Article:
Lee Zacharias, What A Wonderful World This Could Be
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Lee Zacharias, in conversation with Richie Zweigenhaft
What Alex, illegitimate daughter of an alcoholic novelist and an artist, has always wanted is family. At 15, she falls in love with a 27-year-old photographer, whom she will leave when she comes under the spell of Ted Neal, a charismatic activist on his way to Mississippi for 1964’s Freedom Summer. That fall Ted organizes a collective that turns to the growing antiwar movement. Ultimately the radical group Weatherman destroys the “family” Alex and Ted have created, and in 1971 Ted disappears while under FBI investigation. When Ted surfaces eleven years later, Alex must put her life back together in order to discover what true family means in What a Wonderful World This Could Be.
Lee Zacharias brings the 1960’s and 80’s to life with a poet’s precision and a novelist’s sense of drama in this luminous, riveting story. Spare, unflinching, and deeply compassionate, What a Wonderful World This Could Be is both a historical novel about political, artistic, and sexual awakening (and re-awakening), and a powerful mirror for our own time. I was gripped from the first page to the last. Alex’s journey from brilliant, neglected teen to mature artist broke my heart and renewed my faith in humanity in equal measure. This novel is a gift. —Abigail DeWitt, author of News of Our Loved Ones
One of our finest novelists and a first-rate photographer, Lee Zacharias weds visceral language with lush visual imagery as she modulates main character Alex’s voice to match shifts in time that dramatically render her unforgettable experiences as a 15-year-old who falls in love with a 27-year-old photographer, as the wife of a 60’s New Left activist, and as a photography professor who, in 1981, reconnects with her first love. What a Wonderful World this Could Be is about art, it is about political change, but most of all it is about enduring love. —Allen Wier, author of Tehano and Late Night, Early Morning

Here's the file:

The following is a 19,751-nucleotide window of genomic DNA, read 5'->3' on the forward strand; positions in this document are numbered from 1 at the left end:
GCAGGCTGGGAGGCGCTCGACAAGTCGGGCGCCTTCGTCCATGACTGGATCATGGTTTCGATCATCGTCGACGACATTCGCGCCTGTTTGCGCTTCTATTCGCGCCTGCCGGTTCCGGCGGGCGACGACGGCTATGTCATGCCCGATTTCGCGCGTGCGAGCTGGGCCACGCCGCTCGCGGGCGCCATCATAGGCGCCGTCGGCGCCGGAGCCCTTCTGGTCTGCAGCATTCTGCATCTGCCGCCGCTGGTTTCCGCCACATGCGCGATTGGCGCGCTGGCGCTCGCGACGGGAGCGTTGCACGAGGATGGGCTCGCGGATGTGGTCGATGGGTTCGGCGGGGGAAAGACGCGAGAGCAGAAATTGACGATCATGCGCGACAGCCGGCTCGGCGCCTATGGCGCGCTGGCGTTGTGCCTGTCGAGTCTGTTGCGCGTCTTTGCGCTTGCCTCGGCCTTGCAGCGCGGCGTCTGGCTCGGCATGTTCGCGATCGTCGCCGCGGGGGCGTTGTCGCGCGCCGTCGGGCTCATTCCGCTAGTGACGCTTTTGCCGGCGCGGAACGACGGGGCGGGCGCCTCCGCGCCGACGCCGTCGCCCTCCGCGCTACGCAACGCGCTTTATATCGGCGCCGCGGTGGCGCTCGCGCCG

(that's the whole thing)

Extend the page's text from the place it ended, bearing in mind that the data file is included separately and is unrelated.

Lee Zacharias is the author of three previous novels, Lessons, At Random, and Across the Great Lake, a 2019 Notable Michigan Book, as well as a collection of stories, Helping Muriel Make It Through the Night, and a collection of essays, The Only Sounds We Make. She has received two silver medals from the Independent Book Publisher Awards, won North Carolina’s Sir Walter Raleigh Award, and held fellowships from the National Endowment for the Arts and the North Carolina Arts Council. Her work has been reprinted and frequently cited in the annual volumes of The Best American Essays.
Richie Zweigenhaft, Charles A. Dana Professor of Psychology at Guilford College, received his BA from Wesleyan University, his MA from Columbia University, and his Ph.D. from the University of California, Santa Cruz. He is the co-author with G. William Domhoff of a number of books on diversity in the American power structure and the co-editor with Eugene Borgida of a book on collaboration in psychological science. He is also the author or co-author of many academic articles and some articles that have appeared in more popular publications, including the New York Times and Mother Jones.
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